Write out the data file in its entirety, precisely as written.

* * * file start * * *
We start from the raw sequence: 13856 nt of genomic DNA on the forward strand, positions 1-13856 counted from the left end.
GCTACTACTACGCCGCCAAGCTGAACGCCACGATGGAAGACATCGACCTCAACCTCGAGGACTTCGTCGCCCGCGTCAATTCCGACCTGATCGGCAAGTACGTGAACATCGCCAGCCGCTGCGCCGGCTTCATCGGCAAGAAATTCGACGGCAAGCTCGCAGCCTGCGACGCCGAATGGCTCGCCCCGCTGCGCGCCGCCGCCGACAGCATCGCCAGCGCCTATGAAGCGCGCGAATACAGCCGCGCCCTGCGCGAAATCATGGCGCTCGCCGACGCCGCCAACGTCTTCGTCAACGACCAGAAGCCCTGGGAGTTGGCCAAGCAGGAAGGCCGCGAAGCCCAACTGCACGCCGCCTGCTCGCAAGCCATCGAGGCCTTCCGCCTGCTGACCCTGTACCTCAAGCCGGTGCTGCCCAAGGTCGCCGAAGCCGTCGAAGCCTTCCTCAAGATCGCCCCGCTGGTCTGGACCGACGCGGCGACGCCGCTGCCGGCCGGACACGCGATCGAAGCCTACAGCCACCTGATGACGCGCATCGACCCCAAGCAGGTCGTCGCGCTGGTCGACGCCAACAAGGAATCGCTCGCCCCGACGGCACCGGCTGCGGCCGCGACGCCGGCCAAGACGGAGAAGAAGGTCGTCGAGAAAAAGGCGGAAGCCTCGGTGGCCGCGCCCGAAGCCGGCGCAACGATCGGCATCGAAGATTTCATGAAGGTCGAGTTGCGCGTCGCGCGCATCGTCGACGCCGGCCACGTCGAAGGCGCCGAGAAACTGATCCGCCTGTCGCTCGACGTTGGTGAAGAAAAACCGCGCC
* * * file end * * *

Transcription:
We start from the raw sequence: 13856 nt of genomic DNA on the forward strand, positions 1-13856 counted from the left end.
GCTACTACTACGCCGCCAAGCTGAACGCCACGATGGAAGACATCGACCTCAACCTCGAGGACTTCGTCGCCCGCGTCAATTCCGACCTGATCGGCAAGTACGTGAACATCGCCAGCCGCTGCGCCGGCTTCATCGGCAAGAAATTCGACGGCAAGCTCGCAGCCTGCGACGCCGAATGGCTCGCCCCGCTGCGCGCCGCCGCCGACAGCATCGCCAGCGCCTATGAAGCGCGCGAATACAGCCGCGCCCTGCGCGAAATCATGGCGCTCGCCGACGCCGCCAACGTCTTCGTCAACGACCAGAAGCCCTGGGAGTTGGCCAAGCAGGAAGGCCGCGAAGCCCAACTGCACGCCGCCTGCTCGCAAGCCATCGAGGCCTTCCGCCTGCTGACCCTGTACCTCAAGCCGGTGCTGCCCAAGGTCGCCGAAGCCGTCGAAGCCTTCCTCAAGATCGCCCCGCTGGTCTGGACCGACGCGGCGACGCCGCTGCCGGCCGGACACGCGATCGAAGCCTACAGCCACCTGATGACGCGCATCGACCCCAAGCAGGTCGTCGCGCTGGTCGACGCCAACAAGGAATCGCTCGCCCCGACGGCACCGGCTGCGGCCGCGACGCCGGCCAAGACGGAGAAGAAGGTCGTCGAGAAAAAGGCGGAAGCCTCGGTGGCCGCGCCCGAAGCCGGCGCAACGATCGGCATCGAAGATTTCATGAAGGTCGAGTTGCGCGTCGCGCGCATCGTCGACGCCGGCCACGTCGAAGGCGCCGAGAAACTGATCCGCCTGTCGCTCGACGTTGGTGAAGAAAAACCGCGCC